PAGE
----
Bird Watch – Nuts About Nuthatches by Darren Shepherd

Nuthatch Feeding – sitta europaea

Well,  the summer is officially over, and,  as we move into autumn,  the post breeding tits, and other small insectivorous  birds,  start to roam  the countryside in flocks.  These flocks find Parkinsons Park much to their liking, with the wealth of cover and food on offer.  Last Friday, when entering the park from the Nethercliffe Road entrance, I could hear the ‘twittering’of such a flock feeding in the tall trees and scrub that borders Kelcliffe House.

Amongst the noise, I was  pleasantly surprised to hear the call of a “NUTHATCH” (sitta europaea). “Superb”, I thought, “a completely new bird for the parks list” !  The bird is a stunning little thing,  not much bigger than a sparrow, but a true Olympian for its climbing prowess, and adorned in red/orange,white,and blue plumage looking rather exotic in Jubilee colours. Other birds in the flock, included blue, great, and coal tits, along with my favorite the long tailed tit.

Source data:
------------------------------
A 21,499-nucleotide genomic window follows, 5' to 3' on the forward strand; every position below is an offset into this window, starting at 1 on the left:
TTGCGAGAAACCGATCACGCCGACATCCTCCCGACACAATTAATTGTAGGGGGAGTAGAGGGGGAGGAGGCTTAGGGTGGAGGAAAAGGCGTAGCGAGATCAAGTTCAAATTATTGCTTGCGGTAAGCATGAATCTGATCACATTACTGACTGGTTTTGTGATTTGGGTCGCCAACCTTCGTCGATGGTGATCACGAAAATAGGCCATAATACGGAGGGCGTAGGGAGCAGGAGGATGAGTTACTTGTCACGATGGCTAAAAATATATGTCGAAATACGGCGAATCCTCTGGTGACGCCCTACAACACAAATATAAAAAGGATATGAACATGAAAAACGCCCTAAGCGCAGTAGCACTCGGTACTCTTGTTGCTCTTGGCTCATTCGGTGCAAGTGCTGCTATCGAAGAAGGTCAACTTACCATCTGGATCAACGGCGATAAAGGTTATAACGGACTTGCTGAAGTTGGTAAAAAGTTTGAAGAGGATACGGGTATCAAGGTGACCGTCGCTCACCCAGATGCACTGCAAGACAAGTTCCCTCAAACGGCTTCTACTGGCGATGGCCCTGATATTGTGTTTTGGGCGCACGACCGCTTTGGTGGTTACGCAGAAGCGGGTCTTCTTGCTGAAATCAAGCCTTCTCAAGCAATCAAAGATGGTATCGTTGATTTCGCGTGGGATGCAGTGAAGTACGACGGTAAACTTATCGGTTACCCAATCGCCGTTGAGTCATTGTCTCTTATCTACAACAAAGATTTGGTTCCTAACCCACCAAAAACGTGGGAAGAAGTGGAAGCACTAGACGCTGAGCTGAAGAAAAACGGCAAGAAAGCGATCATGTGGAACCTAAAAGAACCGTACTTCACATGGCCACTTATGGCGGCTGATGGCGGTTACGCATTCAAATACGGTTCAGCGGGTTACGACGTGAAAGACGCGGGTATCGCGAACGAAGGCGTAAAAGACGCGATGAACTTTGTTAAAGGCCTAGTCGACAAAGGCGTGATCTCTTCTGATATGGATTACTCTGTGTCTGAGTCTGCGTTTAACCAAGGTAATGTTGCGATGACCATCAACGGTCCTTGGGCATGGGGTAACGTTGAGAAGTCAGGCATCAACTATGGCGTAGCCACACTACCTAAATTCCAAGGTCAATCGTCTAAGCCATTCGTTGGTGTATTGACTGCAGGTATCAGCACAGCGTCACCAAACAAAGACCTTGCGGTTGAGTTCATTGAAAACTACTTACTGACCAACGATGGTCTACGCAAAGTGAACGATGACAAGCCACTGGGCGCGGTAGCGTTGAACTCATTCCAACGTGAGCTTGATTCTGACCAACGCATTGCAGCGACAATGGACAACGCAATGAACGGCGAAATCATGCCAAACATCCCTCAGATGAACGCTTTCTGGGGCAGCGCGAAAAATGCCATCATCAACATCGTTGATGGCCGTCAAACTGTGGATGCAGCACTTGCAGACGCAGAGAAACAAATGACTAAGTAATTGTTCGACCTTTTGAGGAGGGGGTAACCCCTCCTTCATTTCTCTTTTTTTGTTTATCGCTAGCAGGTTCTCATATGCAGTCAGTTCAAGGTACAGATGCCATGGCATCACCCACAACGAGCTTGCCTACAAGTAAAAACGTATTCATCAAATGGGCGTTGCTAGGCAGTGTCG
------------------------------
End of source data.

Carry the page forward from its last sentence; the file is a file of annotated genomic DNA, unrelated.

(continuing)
Other birds seen and heard over the past month have included curlews on their autumn passage at night, and the usual raptors, red kite, common buzzard, sparrowhawk and kestrel.  The summer migrants have all but gone now,with the odd  chiffchaff and willow warbler still passing through the Park. The swallows and martins have upped sticks and set off for Africa(if only I could fly) and wont be seen again untill april or may next year.

We can look forward to the winter visitors from northern Europe arriving this month along with Santa a bit later on in the year.  Happy days.

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About Jennifer Inskip Kirkby

Vice Chairlady of Friends of Parkinson's Park, and Facilitator of Inskip One-Name Study. Has a degree in Local History (University of Cambridge), and Economics (University of Leeds). Day job - is a Business Analyst running Mutual Marketing, a customer service research, training and advisory business.
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